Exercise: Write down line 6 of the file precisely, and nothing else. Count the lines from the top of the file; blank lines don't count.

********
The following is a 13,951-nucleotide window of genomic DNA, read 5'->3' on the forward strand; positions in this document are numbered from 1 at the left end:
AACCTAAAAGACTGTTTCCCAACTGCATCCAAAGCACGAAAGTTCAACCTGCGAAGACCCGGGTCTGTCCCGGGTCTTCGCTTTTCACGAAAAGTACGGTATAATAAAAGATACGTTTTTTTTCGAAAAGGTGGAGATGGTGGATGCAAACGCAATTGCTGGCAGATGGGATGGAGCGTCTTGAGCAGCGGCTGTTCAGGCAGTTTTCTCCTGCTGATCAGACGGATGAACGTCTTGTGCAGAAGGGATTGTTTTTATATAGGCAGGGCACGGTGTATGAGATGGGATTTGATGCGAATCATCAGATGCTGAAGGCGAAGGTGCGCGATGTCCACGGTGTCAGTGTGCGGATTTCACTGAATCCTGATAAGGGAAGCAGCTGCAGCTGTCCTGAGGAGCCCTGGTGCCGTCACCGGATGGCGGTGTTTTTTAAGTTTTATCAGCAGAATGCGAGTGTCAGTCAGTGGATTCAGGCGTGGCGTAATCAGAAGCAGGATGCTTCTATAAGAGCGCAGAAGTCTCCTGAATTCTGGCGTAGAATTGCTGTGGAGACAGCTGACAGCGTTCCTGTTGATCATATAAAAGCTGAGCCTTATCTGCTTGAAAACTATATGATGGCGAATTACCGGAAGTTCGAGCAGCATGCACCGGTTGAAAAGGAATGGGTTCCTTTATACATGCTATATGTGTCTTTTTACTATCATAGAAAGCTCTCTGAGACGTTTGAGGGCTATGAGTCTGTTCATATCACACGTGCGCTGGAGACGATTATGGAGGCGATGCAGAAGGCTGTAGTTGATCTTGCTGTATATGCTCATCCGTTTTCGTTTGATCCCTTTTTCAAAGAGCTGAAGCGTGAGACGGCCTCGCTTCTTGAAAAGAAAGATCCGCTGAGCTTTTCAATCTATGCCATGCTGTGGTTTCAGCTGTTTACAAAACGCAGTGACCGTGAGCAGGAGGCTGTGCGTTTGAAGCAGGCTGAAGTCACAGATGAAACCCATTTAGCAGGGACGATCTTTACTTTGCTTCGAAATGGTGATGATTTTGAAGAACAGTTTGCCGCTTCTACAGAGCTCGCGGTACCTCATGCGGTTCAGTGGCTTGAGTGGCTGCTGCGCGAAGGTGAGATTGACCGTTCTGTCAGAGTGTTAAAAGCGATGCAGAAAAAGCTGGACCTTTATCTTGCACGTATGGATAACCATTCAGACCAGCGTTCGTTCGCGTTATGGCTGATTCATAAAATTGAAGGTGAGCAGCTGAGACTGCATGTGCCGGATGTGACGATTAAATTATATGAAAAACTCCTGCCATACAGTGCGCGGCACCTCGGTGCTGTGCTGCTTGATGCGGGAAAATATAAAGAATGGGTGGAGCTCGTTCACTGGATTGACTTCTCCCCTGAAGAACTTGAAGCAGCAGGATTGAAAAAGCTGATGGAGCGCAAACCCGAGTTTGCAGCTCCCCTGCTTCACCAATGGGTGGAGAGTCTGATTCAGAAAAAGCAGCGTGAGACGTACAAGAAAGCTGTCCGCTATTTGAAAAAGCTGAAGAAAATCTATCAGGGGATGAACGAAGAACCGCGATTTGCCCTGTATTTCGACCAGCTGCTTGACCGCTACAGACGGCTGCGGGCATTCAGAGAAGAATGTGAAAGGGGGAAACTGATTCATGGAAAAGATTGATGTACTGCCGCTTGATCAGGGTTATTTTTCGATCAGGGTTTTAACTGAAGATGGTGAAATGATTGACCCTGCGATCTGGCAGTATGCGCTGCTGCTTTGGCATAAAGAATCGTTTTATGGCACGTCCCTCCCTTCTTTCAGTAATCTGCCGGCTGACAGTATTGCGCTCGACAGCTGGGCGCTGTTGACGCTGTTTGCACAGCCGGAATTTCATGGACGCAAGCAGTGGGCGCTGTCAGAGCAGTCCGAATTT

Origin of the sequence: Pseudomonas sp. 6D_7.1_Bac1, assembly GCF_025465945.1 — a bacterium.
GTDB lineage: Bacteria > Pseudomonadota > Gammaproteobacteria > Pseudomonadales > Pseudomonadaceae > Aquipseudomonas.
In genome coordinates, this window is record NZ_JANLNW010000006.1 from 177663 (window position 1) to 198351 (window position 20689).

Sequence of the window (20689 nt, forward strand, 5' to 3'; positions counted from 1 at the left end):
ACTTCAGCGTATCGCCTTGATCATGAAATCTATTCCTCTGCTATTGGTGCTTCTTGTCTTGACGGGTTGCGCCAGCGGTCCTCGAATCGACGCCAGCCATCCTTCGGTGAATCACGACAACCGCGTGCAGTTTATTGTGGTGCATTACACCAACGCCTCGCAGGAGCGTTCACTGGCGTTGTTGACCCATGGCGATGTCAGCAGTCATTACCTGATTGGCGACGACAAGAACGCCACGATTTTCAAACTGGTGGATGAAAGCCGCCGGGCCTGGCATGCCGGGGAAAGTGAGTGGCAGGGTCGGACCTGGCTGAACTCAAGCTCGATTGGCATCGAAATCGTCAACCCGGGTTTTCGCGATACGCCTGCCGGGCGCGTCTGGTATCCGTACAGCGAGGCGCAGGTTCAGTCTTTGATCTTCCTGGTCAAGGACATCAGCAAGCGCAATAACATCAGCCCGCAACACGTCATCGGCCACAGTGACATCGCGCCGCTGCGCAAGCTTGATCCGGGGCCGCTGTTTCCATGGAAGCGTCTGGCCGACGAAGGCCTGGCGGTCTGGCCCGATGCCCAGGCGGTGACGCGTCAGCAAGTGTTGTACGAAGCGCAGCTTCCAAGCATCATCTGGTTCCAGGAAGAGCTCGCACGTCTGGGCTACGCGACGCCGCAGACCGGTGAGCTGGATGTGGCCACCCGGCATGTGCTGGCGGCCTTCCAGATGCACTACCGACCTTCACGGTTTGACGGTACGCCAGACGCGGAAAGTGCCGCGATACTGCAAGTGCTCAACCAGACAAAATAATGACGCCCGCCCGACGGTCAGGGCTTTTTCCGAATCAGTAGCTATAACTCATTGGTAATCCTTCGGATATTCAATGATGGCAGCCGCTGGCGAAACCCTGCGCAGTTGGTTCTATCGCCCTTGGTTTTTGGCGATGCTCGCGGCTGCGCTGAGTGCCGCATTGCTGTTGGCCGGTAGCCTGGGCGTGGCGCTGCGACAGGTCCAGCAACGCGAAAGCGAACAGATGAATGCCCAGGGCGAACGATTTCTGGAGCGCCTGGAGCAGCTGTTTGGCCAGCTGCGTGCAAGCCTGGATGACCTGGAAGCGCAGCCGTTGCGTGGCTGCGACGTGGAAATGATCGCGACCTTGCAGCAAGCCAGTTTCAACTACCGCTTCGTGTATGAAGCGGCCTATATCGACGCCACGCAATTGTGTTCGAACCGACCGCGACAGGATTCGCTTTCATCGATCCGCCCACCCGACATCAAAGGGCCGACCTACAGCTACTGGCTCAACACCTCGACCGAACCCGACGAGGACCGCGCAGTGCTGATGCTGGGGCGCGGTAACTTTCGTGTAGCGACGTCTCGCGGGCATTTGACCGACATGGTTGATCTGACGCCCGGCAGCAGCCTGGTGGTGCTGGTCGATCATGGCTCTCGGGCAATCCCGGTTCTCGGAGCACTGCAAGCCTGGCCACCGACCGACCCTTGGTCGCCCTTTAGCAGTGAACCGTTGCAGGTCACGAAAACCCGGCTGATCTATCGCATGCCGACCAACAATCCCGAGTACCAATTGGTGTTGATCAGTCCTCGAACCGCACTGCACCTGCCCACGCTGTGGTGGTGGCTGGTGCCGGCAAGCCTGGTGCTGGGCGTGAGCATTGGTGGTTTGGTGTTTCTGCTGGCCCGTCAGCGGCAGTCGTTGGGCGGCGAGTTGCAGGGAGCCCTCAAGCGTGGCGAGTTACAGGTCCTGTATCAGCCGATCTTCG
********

Sequence of the window (20689 nt, forward strand, 5' to 3'; positions counted from 1 at the left end):